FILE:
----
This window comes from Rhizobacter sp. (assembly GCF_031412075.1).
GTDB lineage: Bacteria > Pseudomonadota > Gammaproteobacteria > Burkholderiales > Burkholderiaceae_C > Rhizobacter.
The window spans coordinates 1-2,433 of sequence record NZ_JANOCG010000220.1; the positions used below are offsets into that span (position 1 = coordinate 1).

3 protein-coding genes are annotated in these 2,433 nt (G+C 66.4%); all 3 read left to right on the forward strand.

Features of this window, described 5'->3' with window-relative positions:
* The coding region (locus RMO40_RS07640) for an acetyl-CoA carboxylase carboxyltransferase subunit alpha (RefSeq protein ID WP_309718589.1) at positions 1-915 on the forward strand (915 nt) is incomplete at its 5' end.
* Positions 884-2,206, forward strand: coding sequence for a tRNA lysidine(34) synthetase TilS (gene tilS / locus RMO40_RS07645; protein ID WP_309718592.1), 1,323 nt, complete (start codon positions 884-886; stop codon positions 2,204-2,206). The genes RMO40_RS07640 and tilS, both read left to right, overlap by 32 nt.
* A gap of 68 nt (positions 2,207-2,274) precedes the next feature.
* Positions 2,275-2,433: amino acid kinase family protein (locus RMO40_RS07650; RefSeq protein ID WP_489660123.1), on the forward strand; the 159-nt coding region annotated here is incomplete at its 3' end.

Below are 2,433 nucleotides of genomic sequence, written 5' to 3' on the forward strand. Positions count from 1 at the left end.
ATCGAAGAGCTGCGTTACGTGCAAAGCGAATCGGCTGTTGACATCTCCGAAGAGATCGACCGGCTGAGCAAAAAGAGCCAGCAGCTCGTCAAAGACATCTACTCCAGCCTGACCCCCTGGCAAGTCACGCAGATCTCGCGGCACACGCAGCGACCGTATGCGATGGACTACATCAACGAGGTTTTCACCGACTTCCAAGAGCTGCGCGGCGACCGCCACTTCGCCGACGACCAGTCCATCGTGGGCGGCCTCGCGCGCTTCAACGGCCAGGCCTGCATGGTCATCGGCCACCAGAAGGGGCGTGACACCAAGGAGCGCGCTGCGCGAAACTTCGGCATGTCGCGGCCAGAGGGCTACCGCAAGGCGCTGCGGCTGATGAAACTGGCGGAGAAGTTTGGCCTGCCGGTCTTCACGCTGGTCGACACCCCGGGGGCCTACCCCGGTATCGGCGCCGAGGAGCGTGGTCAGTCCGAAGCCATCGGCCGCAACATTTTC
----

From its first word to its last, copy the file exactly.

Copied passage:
This window comes from Rhizobacter sp. (assembly GCF_031412075.1).
GTDB lineage: Bacteria > Pseudomonadota > Gammaproteobacteria > Burkholderiales > Burkholderiaceae_C > Rhizobacter.
The window spans coordinates 1-2,433 of sequence record NZ_JANOCG010000220.1; the positions used below are offsets into that span (position 1 = coordinate 1).

3 protein-coding genes are annotated in these 2,433 nt (G+C 66.4%); all 3 read left to right on the forward strand.

Features of this window, described 5'->3' with window-relative positions:
* The coding region (locus RMO40_RS07640) for an acetyl-CoA carboxylase carboxyltransferase subunit alpha (RefSeq protein ID WP_309718589.1) at positions 1-915 on the forward strand (915 nt) is incomplete at its 5' end.
* Positions 884-2,206, forward strand: coding sequence for a tRNA lysidine(34) synthetase TilS (gene tilS / locus RMO40_RS07645; protein ID WP_309718592.1), 1,323 nt, complete (start codon positions 884-886; stop codon positions 2,204-2,206). The genes RMO40_RS07640 and tilS, both read left to right, overlap by 32 nt.
* A gap of 68 nt (positions 2,207-2,274) precedes the next feature.
* Positions 2,275-2,433: amino acid kinase family protein (locus RMO40_RS07650; RefSeq protein ID WP_489660123.1), on the forward strand; the 159-nt coding region annotated here is incomplete at its 3' end.

Below are 2,433 nucleotides of genomic sequence, written 5' to 3' on the forward strand. Positions count from 1 at the left end.
ATCGAAGAGCTGCGTTACGTGCAAAGCGAATCGGCTGTTGACATCTCCGAAGAGATCGACCGGCTGAGCAAAAAGAGCCAGCAGCTCGTCAAAGACATCTACTCCAGCCTGACCCCCTGGCAAGTCACGCAGATCTCGCGGCACACGCAGCGACCGTATGCGATGGACTACATCAACGAGGTTTTCACCGACTTCCAAGAGCTGCGCGGCGACCGCCACTTCGCCGACGACCAGTCCATCGTGGGCGGCCTCGCGCGCTTCAACGGCCAGGCCTGCATGGTCATCGGCCACCAGAAGGGGCGTGACACCAAGGAGCGCGCTGCGCGAAACTTCGGCATGTCGCGGCCAGAGGGCTACCGCAAGGCGCTGCGGCTGATGAAACTGGCGGAGAAGTTTGGCCTGCCGGTCTTCACGCTGGTCGACACCCCGGGGGCCTACCCCGGTATCGGCGCCGAGGAGCGTGGTCAGTCCGAAGCCATCGGCCGCAACATTTTC